A norovirus is the suspected culprit of a slew of illnesses suffered by employees and students who work and study at the newly constructed Ross School of Business cafeteria.

(Chanel Von Habsburg-Lothringen)

Authorities believe the outbreak began when one employee of the recently opened Siegle Café came to work with the illness and, due to its highly contagious nature, spread easily.

As of Wednesday afternoon, the illnesses of 13 workers in the café and 10 people who had eaten there were being linked to the norovirus outbreak based on their symptoms, which include mostly intestinal and stomach problems. None of the people who reported their illnesses to community health officials have been hospitalized as of Wednesday afternoon.

Terry Alexander, the executive director of the University’s Department of Occupational Safety and Environmental Health office, which oversees campus community health issues, said authorities got involved when there was a spike in the number of voluntarily reported illnesses in the area.

He said his team got to work Monday by interviewing the workers in the café and other patrons who had recently eaten there.

Two sanitarians went into the facility, Alexander said, and took samples of all the public surfaces in the Business School building. The samples were then sent to a testing lab for the state.

But Alexander said that OSEH officials didn’t want to wait for the results of the testing, so they closed down the café Monday night to clean it. They sanitized all the public spaces, public bathrooms and all other surfaces that people often touch in the building.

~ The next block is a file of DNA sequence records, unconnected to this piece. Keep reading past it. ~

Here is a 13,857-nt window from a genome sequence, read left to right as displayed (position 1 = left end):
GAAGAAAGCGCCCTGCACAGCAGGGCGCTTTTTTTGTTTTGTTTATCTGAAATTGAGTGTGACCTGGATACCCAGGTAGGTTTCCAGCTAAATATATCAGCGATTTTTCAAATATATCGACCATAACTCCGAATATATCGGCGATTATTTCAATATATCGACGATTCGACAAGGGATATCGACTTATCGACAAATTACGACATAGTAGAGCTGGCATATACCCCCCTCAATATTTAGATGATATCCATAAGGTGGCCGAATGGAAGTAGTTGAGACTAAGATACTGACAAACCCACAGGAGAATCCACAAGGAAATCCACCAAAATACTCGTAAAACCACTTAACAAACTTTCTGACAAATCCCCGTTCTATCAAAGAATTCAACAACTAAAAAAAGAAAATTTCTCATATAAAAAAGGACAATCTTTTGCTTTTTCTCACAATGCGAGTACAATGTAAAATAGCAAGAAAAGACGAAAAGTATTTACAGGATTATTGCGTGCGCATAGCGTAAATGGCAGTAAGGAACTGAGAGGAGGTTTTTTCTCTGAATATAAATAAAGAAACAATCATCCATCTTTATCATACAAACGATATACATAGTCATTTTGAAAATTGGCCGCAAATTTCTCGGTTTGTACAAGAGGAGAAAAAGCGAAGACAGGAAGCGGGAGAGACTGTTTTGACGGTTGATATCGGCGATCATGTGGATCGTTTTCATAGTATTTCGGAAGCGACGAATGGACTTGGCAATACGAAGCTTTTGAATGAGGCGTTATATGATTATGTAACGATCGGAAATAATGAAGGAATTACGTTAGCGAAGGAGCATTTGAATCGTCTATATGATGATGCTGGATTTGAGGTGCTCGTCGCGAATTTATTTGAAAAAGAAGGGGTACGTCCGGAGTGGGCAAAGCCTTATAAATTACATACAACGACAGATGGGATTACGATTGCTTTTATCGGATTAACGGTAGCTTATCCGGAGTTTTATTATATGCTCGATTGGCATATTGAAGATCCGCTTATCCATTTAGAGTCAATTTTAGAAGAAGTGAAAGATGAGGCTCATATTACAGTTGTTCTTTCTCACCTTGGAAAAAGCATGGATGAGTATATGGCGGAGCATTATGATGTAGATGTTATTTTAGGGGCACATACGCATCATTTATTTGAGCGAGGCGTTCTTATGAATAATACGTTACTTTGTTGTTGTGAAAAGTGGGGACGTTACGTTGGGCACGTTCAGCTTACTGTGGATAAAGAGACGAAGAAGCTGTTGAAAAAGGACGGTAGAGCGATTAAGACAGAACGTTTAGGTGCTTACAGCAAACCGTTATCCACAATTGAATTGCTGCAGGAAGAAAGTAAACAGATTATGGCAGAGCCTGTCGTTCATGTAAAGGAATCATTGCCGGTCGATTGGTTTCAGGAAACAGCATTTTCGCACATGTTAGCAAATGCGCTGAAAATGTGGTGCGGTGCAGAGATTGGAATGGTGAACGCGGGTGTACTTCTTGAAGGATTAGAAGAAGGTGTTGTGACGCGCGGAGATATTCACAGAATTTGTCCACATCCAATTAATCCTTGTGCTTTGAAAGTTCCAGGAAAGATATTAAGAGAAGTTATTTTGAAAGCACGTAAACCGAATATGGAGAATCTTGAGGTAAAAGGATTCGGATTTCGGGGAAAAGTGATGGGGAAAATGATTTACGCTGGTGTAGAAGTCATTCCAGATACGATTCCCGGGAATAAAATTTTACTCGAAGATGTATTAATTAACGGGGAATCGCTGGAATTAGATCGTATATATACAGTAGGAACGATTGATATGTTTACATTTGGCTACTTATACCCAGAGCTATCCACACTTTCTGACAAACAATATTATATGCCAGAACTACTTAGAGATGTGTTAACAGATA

They also threw away all food products that potentially could have been contaminated.

After a team of inspectors re-evaluated the facility Tuesday, OSEH officials allowed the café to re-open.

Charles Amyx, the director of operations for the Business School, said the school will continue to sanitize the building every night for the next two weeks based on protocols outlined by the OSEH office.

Despite the ongoing sanitation efforts, Alexander said he’s satisfied that the outbreak was sufficiently contained.

“At this point we’re not seeing any new illnesses being reported,” he said. “We’re going to continue to stay on top of the cleaning for a number of weeks.”

Though authorities are still uncertain of the exact cause, Alexander said it was probably the result of one of the employees coming to work ill.

“Likely it was one of the workers,” he said. “Because workers became ill before people eating at the facility.”

Alexander said this likely has nothing to do with the Business School’s recent move to the new building.

“You see these things pop up wherever you have large gatherings of people and all you need is one person who is not feeling well,” he said.

A similar outbreak occurred about three years ago, Alexander said, in one of the residence halls on North Campus. He said that one was harder to contain because there was such a large population in such a small area.

According to an e-mail distributed to some members of the Business School community Monday night, Assistant Dean Graham Mercer writes that officials “are taking the conservative approach of treating this as a Norovirus outbreak.”

That e-mail message was delayed in reaching a portion of its intended audience due to “technical difficulties” and was only received by some members of the Business School community early Wednesday afternoon, two days after OSEH officials got involved.

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